CID Official American Thoracic Society/Infectious Diseases Society of America/Centers for Disease Control and Prevention Clinical Practice Guidelines: Diagnosis of Tuberculosis in Adults and Children David M. Lewinsohn 0 1 Michael K. Leonard 0 1 Philip A. LoBue 0 1 David L. Cohn 0 Charles L. Daley 0 Ed Desmond 0 Joseph Keane 0 Deborah A. Lewinsohn 0 Ann M. Loeffler 0 Gerald H. Mazurek 0 Richard J. O'Brien 0 Madhukar Pai 0 Luca Richeldi 0 Max Salfinger 0 Thomas M. Shinnick 0 Timothy R. Sterling 0 David M. Warshauer 0 Gail L. Woods 0 0 Received 4 October 2016; editorial decision 6 October 2016; accepted 14 October 2016. These guidelines were endorsed by the European Respiratory Society on 20 June 2016 1 Authors are co-chairs of this guideline committee. Science University , Portland, OR Background. Individuals infected with Mycobacterium tuberculosis (Mtb) may develop symptoms and signs of disease (tuberculosis disease) or may have no clinical evidence of disease (latent tuberculosis infection [LTBI]). Tuberculosis disease is a leading cause of infectious disease morbidity and mortality worldwide, yet many questions related to its diagnosis remain. Methods. A task force supported by the American Thoracic Society, Centers for Disease Control and Prevention, and Infectious Diseases Society of America searched, selected, and synthesized relevant evidence. The evidence was then used as the basis for recommendations about the diagnosis of tuberculosis disease and LTBI in adults and children. The recommendations were formulated, written, and graded using the Grading, Recommendations, Assessment, Development and Evaluation (GRADE) approach. Results. Twenty-three evidence-based recommendations about diagnostic testing for latent tuberculosis infection, pulmonary tuberculosis, and extrapulmonary tuberculosis are provided. Six of the recommendations are strong, whereas the remaining 17 are conditional. Conclusions. These guidelines are not intended to impose a standard of care. They provide the basis for rational decisions in the diagnosis of tuberculosis in the context of the existing evidence. No guidelines can take into account all of the often compelling unique individual clinical circumstances. - EXECUTIVE SUMMARY Individuals infected with Mycobacterium tuberculosis (Mtb) may develop symptoms and signs of disease (TB disease) or may have no clinical evidence of disease (latent tuberculosis infection [LTBI]). TB disease is a leading cause of infectious disease morbidity and mortality worldwide, with many diagnostic uncertainties. A  task force supported by the supported by the American Thoracic Society, Centers for Disease Control and Prevention, and Infectious Diseases Society of America appraised the evidence and derived the following recommendations using the Grading, Recommendations, Assessment, Development, and Evaluation (GRADE) approach (Table 1): Testing for LTBI Our recommendations for diagnostic testing for LTBI are based upon the likelihood of infection with Mtb and the likelihood of progression to TB disease if infected, as illustrated in Figure 1. We recommend performing an interferon-γ release assay (IGRA) rather than a tuberculin skin test (TST) in individuals 5 years or older who meet the following criteria: (1) are likely to be infected with Mtb, (2) have a low or intermediate risk of disease progression, (3) it has been decided that testing for LTBI is warranted, and (4) either have a history of BCG vaccination or are unlikely to return to have their TST read (strong recommendation, moderate-quality evidence). Remarks: A TST is an acceptable alternative, especially in situations where an IGRA is not available, too costly, or too burdensome. We suggest performing an IGRA rather than a TST in all other individuals 5  years or older who are likely to be infected with Mtb, who have a low or intermediate risk of disease progression, and in whom it has been decided that testing for LTBI is warranted (conditional recommendation, moderate-quality evidence). Remarks: A TST is an Table  1. Interpretation Recommendations Strong Recommendation Most individuals in this situation would want the recommended course of action, and only a small proportion would not. Most individuals should receive the intervention. Adherence to this recommendation according to the guideline could be used as a quality criterion or performance indicator. Formal decision aids are not likely to be needed to help individuals make decisions consistent with their values and preferences. The recommendation can be adopted as policy in most situations. Weak (Conditional) Recommendation acceptable alternative, especially in situations where an IGRA is not available, too costly, or too burdensome. There are insufficient data to recommend a preference for either a TST or an IGRA as the first-line diagnostic test in individuals 5  years or older who are likely to be infected with Mtb, who have a high risk of progression to disease, and in whom it has been determined that diagnostic testing for LTBI is warranted. Guidelines recommend that persons at low risk for Mtb infection and disease progression NOT be tested for Mtb infection. We concur with this recommendation. However, we also recognize that such testing may be obliged by law or credentialing bodies. If diagnostic testing for LTBI is performed in individuals who are unlikely to be infected with Mtb despite guidelines to the contrary: We suggest performing an IGRA instead of a TST in indivduals 5 years or older (conditional recommendation, low-quality evidence). Remarks: A TST is an acceptable alternative in settings where an IGRA is unavailable, too costly, or too burdensome. We suggest a second diagnostic test if the initial test is positive in individuals 5 years or older (conditional recommendation, very low-quality evidence). Remarks: The confirmatory test may be either an IGRA or a TST. When such testing is performed, the person is considered infected only if both tests are positive. We suggest performing a TST rather than an IGRA in healthy children <5  years of age for whom it has been Testing for TB Disease decided that diagnostic testing for LTBI is warranted (conditional recommendation, very low-quality evidence). Remarks: In situations in which an IGRA is deemed the preferred diagnostic test, some experts are willing to use IGRAs in children over 3 years of age. The preceding recommendations are summarized in Figure 2. While both IGRA and TST testing provide evidence for infection with Mtb, they cannot distinguish active from latent TB. Therefore, the diagnosis of active TB must be excluded prior to embarking on treatment for LTBI. This is typically done by determining whether or not symptoms suggestive of TB disease are present, performing a chest radiograph and, if radiographic signs of active TB (eg, airspace opacities, pleural effusions, cavities, or changes on serial radiographs) are seen, then sampling is performed and the patient managed accordingly. We recommend that acid-fast bacilli (AFB) smear microscopy be performed, rather than no AFB smear microscopy, in all patients suspected of having pulmonary TB (strong recommendation, moderate-quality evidence). Remarks: False-negative results are sufficiently common that a negative AFB smear result does not exclude pulmonary TB. Similarly, false-positive results are sufficiently common that a positive AFB smear result does not confirm pulmonary TB. Testing of 3 specimens is considered the normative practice in the United States and is strongly recommended by the Centers for Disease Control and Prevention and the National Tuberculosis Controllers Association in order to improve sensitivity given the pervasive issue of poor sample quality. Providers should request a sputum volume of at least 3 mL, but the optimal volume is 5–10  mL. Concentrated respiratory specimens and fluorescence microscopy are preferred. We suggest that both liquid and solid mycobacterial cultures be performed, rather than either culture method alone, for every specimen obtained from an individual with suspected TB disease (conditional recommendation, low-quality evidence). Remarks: The conditional qualifier applies to performance of both liquid and solid culture methods on all specimens. At least liquid culture should be done on all specimens as culture is the gold standard microbiologic test for the diagnosis of TB disease. The isolate recovered should be identified according to the Clinical and Laboratory Standards Institute guidelines and the American Society for Microbiology Manual of Clinical Microbiology. We suggest performing a diagnostic nucleic acid amplification test (NAAT), rather than not performing a NAAT, on the initial respiratory specimen from patients suspected of having pulmonary TB (conditional recommendation, low-quality evidence). Remarks: In AFB smear-positive patients, a negative NAAT makes TB disease unlikely. In AFB smear-negative patients with an intermediate to high level of suspicion for disease, a positive NAAT can be used as presumptive evidence of TB disease, but a negative NAAT cannot be used to exclude pulmonary TB. Appropriate NAAT include the Hologic Amplified Mycobacteria Tuberculosis Direct (MTD) test (San Diego, California) and the Cepheid Xpert MTB/Rif test (Sunnyvale, California). We recommend performing rapid molecular drug susceptibility testing for rifampin with or without isoniazid using the respiratory specimens of persons who are either AFB smear positive or Hologic Amplified MTD positive and who meet one of the following criteria: (1) have been treated for tuberculosis in the past, (2) were born in or have lived for at least 1  year in a foreign country with at least a moderate tuberculosis incidence (≥20 per 100 000)  or a high primary multidrug-resistant tuberculosis prevalence (≥2%), (3) are contacts of patients with multidrug-resistant tuberculosis, or (4) are HIV infected (strong recommendation, moderate-quality evidence). Remarks: This recommendation specifically addresses patients who are Hologic Amplified MTD positive because the Hologic Amplified MTD NAAT only detects TB and not drug resistance; it is not applicable to patients who are positive for types of NAAT that detect drug resistance, including many line probe assays and Cepheid Xpert MTB/RIF. We suggest mycobacterial culture of respiratory specimens for all children suspected of having pulmonary TB (conditional recommendation, moderate-quality evidence). Remarks: In a low incidence setting like the United States, it is unlikely that a child identified during a recent contract investigation of a close adult/adolescent contact with contagious TB was, in fact, infected by a different individual with a strain with a different susceptibility pattern. Therefore, under some circumstances, microbiological confirmation may not be necessary for children with uncomplicated pulmonary TB identified through a recent contact investigation if the source case has drug-susceptible TB. We suggest sputum induction rather than flexible bronchoscopic sampling as the initial respiratory sampling method for adults with suspected pulmonary TB who are either unable to expectorate sputum or whose expectorated sputum is AFB smear microscopy negative (conditional recommendation, low-quality evidence). We suggest flexible bronchoscopic sampling, rather than no bronchoscopic sampling, in adults with suspected pulmonary TB from whom a respiratory sample cannot be obtained via induced sputum (conditional recommendation, very low-quality evidence). Remarks: In the committee members’ clinical practices, bronchoalveolar lavage (BAL) plus brushings alone are performed for most patients; however, for patients in whom a rapid diagnosis is essential, transbronchial biopsy is also performed. We suggest that postbronchoscopy sputum specimens be collected from all adults with suspected pulmonary TB who undergo bronchoscopy (conditional recommendation, low-quality evidence). Remarks: Postbronchoscopy sputum specimens are used to perform AFB smear microscopy and mycobacterial cultures. We suggest flexible bronchoscopic sampling, rather than no bronchoscopic sampling, in adults with suspected miliary TB and no alternative lesions that are accessible for sampling whose induced sputum is AFB smear microscopy negative or from whom a respiratory sample cannot be obtained via induced sputum (conditional recommendation, very low-quality evidence). Remarks: Bronchoscopic sampling in patients with suspected miliary TB should include bronchial brushings and/or transbronchial biopsy, as the yield from washings is substantially less and the yield from BAL unknown. For patients in whom it is important to provide a rapid presumptive diagnosis of tuberculosis (ie, those who are too sick to wait for culture results), transbronchial biopsies are both necessary and appropriate. We suggest that cell counts and chemistries be performed on amenable fluid specimens collected from sites of suspected extrapulmonary TB (conditional recommendation, very low-quality evidence). Remarks: Specimens that are amenable to cell counts and chemistries include pleural, cerebrospinal, ascitic, and joint fluids. We suggest that adenosine deaminase levels be measured, rather than not measured, on fluid collected from patients with suspected pleural TB, TB meningitis, peritoneal TB, or pericardial TB (conditional recommendation, lowquality evidence). We suggest that free IFN-γ levels be measured, rather than not measured, on fluid collected from patients with suspected pleural TB or peritoneal TB (conditional recommendation, low-quality evidence). We suggest that AFB smear microscopy be performed, rather than not performed, on specimens collected from sites of suspected extrapulmonary TB (conditional recommendation, very low-quality evidence). Remarks: A  positive result can be used as evidence of extrapulmonary TB and guide decision making because false-positive results are unlikely. However, a negative result may not be used to exclude TB because false-negative results are exceedingly common. We recommend that mycobacterial cultures be performed, rather than not performed, on specimens collected from sites of suspected extrapulmonary TB (strong recommendation, low-quality evidence). Remarks: A  positive result can be used as evidence of extrapulmonary TB and guide decision making because false-positive results are unlikely. However, a negative result may not be used to exclude TB because false-negative results are exceedingly common. We suggest that NAAT be performed, rather than not performed, on specimens collected from sites of suspected extrapulmonary TB (conditional recommendation, very low-quality evidence). Remarks: A  positive NAAT result can be used as evidence of extrapulmonary TB and guide decision making because false-positive results are unlikely. However, a negative NAAT result may not be used to exclude TB because false-negative results are exceedingly common. At present, NAAT testing on specimens other than sputum is an off-label use of the test. We suggest that histological examination be performed, rather than not performed, on specimens collected from sites of suspected extrapulmonary TB (conditional recommendation, very low-quality evidence). Remarks: Both positive and negative results should be interpreted in the context of the clinical scenario because neither falsepositive nor false-negative results are rare. We recommend one culture isolate from each mycobacterial culture-positive patient be submitted to a regional genotyping laboratory for genotyping (strong recommendation, very low-quality evidence). GUIDELINE STATEMENT These guidelines are not intended to impose a standard of care. They provide the basis for rational decisions in the diagnostic evaluation of patients with possible latent tuberculosis or tuberculosis. Clinicians, patients, thirdparty payers, stakeholders, or the courts should never view the recommendations contained in these guidelines as dictates. Guidelines cannot take into account all of the often compelling unique individual clinical circumstances. Therefore, no one charged with evaluating clinicians’ actions should attempt to apply the recommendations from these guidelines by rote or in a blanket fashion. Qualifying remarks accompanying each recommendation are its integral parts and serve to facilitate more accurate interpretation. They should never be omitted when quoting or translating recommendations from these guidelines. Acknowledgments. The writing committee thanks Drs Mike Iseman and Jeffrey Starke for their critical examination of the manuscript. The committee is particularly indebted to Kevin Wilson for his patience and his editing skills. Potential conflicts of interest. D. L. C. has received speaking fees from Qiagen. C. L. D. serves on the data and safety monitoring board (DSMB) for Otsuka America Pharmaceutical, Inc, served on a DSMB for Sanofi Pasteur Inc, received research support from Insmed, and received travel support from Qiagen. L. R. serves as a speaker and on an advisory committee for Boehringer Ingelheim and F.  Hoffmann-La Roche, serves on an advisory committee and received research support from Biogen Inc, served on an advisory committee for AstraZeneca, GlaxoSmithKline, and Sanofi Pasteur, served as a consultant for Bayer HealthCare, served as a speaker for Cipla. T.M.S. is employed by the US Centers for Disease Control and Prevention (CDC). T. R. S. serves on a DSMB for Otsuka. P. A. L. is employed by the CDC. All other authors report no potential conflicts. All authors have submitted the ICMJE Form for Disclosure of Potential Conflicts of Interest. Conflicts that the editors consider relevant to the content of the manuscript have been disclosed. Notes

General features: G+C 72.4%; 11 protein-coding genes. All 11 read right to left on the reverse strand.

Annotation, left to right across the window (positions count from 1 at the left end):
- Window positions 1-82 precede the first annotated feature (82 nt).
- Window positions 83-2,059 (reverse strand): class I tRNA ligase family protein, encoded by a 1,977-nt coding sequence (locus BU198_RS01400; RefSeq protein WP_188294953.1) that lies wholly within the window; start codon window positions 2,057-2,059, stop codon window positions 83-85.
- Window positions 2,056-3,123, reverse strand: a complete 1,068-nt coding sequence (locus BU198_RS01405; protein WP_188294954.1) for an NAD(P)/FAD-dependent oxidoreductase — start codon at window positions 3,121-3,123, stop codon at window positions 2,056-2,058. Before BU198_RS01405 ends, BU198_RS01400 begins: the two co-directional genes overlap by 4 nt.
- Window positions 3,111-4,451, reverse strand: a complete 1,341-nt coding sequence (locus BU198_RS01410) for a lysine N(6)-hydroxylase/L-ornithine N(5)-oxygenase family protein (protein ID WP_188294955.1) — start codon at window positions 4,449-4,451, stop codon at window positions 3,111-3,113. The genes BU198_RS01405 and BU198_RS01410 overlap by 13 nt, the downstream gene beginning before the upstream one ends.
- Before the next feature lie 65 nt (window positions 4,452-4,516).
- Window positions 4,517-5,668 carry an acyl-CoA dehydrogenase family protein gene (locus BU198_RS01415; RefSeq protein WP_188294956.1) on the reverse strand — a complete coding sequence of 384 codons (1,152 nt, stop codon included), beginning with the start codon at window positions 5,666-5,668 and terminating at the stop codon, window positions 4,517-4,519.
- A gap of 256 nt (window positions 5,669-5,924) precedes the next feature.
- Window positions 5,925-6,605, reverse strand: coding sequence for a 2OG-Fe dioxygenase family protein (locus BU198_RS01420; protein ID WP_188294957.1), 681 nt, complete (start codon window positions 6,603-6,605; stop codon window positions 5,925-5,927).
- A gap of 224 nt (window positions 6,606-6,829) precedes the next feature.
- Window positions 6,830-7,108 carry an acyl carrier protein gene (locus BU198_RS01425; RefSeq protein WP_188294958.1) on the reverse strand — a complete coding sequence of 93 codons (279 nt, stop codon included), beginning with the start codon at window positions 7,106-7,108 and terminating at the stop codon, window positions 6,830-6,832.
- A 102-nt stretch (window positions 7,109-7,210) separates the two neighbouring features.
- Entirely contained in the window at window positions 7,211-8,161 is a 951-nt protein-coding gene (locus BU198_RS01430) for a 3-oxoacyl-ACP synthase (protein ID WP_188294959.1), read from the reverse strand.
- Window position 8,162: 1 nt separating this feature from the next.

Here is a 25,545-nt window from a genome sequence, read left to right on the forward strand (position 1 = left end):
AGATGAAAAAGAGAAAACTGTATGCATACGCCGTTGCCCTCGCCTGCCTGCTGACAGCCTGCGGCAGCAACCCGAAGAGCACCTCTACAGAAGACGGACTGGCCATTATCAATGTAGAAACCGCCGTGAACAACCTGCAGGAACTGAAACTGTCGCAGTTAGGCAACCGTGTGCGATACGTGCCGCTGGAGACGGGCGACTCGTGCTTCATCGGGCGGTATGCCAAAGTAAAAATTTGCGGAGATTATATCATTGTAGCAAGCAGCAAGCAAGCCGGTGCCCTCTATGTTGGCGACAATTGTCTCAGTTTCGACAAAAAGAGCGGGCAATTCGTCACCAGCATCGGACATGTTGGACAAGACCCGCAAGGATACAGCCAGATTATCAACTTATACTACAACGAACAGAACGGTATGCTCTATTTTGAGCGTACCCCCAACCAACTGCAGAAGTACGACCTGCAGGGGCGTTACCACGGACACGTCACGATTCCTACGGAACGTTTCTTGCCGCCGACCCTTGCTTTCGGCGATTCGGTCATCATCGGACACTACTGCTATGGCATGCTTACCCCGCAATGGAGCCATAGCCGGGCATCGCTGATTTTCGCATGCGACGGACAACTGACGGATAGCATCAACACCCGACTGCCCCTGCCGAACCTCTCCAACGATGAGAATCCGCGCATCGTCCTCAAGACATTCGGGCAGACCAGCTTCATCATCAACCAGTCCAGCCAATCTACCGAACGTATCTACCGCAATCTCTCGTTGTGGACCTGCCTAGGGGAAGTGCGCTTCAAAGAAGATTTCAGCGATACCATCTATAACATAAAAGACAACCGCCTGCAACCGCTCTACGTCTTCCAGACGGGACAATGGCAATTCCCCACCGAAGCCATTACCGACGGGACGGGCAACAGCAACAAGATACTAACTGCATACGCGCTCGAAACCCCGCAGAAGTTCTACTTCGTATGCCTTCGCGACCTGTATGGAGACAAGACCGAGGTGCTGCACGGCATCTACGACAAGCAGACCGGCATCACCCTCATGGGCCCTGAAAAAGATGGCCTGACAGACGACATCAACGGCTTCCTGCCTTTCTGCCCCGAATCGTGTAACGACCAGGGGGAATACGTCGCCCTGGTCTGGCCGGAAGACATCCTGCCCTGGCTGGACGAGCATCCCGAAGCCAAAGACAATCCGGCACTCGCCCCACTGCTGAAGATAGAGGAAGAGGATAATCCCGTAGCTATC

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David M. Lewinsohn, Michael K. Leonard, Philip A. LoBue, David L. Cohn, Charles L. Daley, Ed Desmond, Joseph Keane, Deborah A. Lewinsohn, Ann M. Loeffler, Gerald H. Mazurek, Richard J. O’Brien, Madhukar Pai, Luca Richeldi, Max Salfinger, Thomas M. Shinnick, Timothy R. Sterling, David M. Warshauer, Gail L. Woods. Official American Thoracic Society/Infectious Diseases Society of America/Centers for Disease Control and Prevention Clinical Practice Guidelines: Diagnosis of Tuberculosis in Adults and Children, Clinical Infectious Diseases, 2017, 111-115, DOI: 10.1093/cid/ciw778